The city of Carver is on hold regarding the possible establishment of a city predatory offender ordinance, according to conversation at a recent City Council work session.
The discussion comes on the heels of recent efforts the neighboring city of Victoria has gone through in attempting to strengthen its offender ordinance after a Level 3 offender moved into that city.
“Last summer (2021), I asked city staff if we could learn more about what our options were when it comes to sex offender ordinances,” Carver Mayor Courtney Johnson said. “I have seen other communities grapple with aspects of this issue, and wanted to know what our city attorney had to say.”
Attorney Dave Anderson provided a memorandum and commentary at the Oct. 4 work session, concluding, in the memorandum, that “there is reason to believe that if challenged, a local residency restriction would be quite difficult to defend and enforce.”
After Anderson’s comments and discussion about possible legal costs if an offender challenged an ordinance and won, council members indicated they wished to wait on such an ordinance.
“We decided unanimously to table this discussion and see what happens in the Minnesota State Legislature,” Johnson said. “It is my understanding Sen. (Julia) Coleman plans to write some bills dealing with this subject.”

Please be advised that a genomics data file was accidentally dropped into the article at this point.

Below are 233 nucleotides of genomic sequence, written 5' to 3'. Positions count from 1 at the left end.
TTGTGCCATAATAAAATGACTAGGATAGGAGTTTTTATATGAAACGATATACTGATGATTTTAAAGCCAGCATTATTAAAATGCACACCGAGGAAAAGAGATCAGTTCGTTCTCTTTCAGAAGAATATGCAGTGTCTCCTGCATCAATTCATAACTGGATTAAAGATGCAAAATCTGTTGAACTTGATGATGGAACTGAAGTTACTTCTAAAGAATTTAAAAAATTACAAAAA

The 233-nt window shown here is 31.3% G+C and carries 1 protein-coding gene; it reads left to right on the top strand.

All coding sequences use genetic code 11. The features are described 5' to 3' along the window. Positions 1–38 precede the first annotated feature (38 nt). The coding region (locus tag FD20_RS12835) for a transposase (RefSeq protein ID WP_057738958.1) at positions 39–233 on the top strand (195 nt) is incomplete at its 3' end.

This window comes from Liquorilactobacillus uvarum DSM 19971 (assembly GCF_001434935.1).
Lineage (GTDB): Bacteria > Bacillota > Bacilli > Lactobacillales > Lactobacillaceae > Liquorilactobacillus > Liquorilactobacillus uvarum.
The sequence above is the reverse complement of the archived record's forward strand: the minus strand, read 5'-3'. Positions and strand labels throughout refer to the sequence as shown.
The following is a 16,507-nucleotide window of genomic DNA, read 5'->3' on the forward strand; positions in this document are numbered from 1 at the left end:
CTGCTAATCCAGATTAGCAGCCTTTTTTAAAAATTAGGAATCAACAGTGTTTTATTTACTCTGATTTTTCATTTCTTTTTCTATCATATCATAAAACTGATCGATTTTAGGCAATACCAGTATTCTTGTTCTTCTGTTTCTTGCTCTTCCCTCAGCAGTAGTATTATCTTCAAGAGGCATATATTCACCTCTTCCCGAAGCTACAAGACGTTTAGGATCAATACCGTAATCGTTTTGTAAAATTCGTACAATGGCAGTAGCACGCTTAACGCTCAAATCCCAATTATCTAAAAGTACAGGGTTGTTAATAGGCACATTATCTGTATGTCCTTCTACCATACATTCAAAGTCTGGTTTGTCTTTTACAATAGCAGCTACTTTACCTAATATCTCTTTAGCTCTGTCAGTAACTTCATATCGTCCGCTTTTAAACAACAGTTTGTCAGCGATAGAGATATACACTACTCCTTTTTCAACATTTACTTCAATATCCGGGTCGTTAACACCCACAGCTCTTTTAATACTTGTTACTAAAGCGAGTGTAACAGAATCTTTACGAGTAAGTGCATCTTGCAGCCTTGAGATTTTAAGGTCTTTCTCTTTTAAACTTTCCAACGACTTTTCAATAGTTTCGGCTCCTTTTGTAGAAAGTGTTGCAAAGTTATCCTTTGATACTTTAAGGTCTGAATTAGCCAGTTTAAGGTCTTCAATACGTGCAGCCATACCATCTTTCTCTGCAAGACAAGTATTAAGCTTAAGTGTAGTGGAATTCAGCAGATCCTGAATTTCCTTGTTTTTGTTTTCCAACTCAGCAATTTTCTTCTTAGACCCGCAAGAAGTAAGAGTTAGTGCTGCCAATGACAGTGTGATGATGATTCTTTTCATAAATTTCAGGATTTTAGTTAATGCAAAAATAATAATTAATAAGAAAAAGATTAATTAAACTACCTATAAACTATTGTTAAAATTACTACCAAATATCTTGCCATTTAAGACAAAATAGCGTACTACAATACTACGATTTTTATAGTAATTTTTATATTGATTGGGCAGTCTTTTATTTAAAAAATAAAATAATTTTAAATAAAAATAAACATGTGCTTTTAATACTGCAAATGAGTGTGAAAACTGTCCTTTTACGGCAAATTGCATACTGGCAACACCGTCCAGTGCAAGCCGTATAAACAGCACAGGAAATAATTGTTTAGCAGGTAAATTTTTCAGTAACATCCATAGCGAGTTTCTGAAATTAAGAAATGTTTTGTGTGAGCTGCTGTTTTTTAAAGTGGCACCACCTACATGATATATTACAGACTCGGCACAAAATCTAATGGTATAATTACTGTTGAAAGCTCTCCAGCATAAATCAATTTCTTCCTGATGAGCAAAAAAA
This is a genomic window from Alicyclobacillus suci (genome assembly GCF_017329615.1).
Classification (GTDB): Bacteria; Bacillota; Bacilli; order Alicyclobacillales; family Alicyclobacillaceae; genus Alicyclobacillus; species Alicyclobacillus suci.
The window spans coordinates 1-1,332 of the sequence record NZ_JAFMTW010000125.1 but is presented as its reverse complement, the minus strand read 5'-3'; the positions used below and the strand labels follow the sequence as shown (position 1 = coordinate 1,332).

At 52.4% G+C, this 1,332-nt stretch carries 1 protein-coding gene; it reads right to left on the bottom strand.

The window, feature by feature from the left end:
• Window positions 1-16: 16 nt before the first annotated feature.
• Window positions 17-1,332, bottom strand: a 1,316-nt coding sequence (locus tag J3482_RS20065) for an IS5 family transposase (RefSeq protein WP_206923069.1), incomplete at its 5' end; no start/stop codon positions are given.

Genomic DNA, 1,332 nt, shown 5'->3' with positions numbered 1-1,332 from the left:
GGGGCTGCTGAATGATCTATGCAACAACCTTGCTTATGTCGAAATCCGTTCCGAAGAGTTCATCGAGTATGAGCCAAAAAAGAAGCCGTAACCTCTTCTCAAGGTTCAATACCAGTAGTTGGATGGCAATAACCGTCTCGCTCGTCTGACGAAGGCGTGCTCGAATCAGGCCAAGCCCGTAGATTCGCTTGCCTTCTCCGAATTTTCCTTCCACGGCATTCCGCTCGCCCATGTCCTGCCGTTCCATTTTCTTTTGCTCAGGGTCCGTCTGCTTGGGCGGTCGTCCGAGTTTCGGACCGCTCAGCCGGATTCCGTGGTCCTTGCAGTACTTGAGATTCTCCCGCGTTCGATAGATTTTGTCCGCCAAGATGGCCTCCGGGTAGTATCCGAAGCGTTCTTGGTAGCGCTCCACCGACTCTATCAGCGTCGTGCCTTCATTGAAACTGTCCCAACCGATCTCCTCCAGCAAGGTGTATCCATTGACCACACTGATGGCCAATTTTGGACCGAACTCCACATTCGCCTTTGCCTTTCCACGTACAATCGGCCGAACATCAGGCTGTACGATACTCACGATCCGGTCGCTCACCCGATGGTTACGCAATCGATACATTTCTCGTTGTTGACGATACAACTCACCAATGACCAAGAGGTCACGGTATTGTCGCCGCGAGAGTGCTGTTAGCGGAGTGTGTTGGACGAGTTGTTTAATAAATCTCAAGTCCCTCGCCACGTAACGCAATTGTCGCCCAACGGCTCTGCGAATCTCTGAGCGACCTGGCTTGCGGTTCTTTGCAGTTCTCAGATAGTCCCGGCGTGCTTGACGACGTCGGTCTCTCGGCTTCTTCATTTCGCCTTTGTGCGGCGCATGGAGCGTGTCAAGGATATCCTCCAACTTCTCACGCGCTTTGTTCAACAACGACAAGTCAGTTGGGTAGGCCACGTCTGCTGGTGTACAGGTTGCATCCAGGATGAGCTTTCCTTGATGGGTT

In his memorandum, attorney Anderson indicated about 100 state cities have adopted ordinances restricting where certain predatory offenders may reside in their communities, typically to buffer areas with higher populations of minors, such as schools, parks and daycare facilities.
Several cities’ ordinances have been challenged in state court, claiming they are unenforceable because the state’s Sex Offender Program “so pervasively addresses and regulates” the release of offenders into society, Anderson said.
Ordinances in the cities of West St. Paul and Apple Valley were challenged in federal district court. A preliminary injunction was granted against West. St. Paul, finding the plaintiff likely would have prevailed. The court found the Apple Valley ordinance unconstitutional and the city paid $70,000 to that plaintiff in a settlement, according to Anderson.
City of Victoria residents became upset when learning Matthew Vanhecke, a Level 3 offender, was released June 22 and would be living in a neighborhood filled with young families.
Many in the city protested the move, saying it came without warning, put children at risk, and changed the atmosphere of the neighborhood.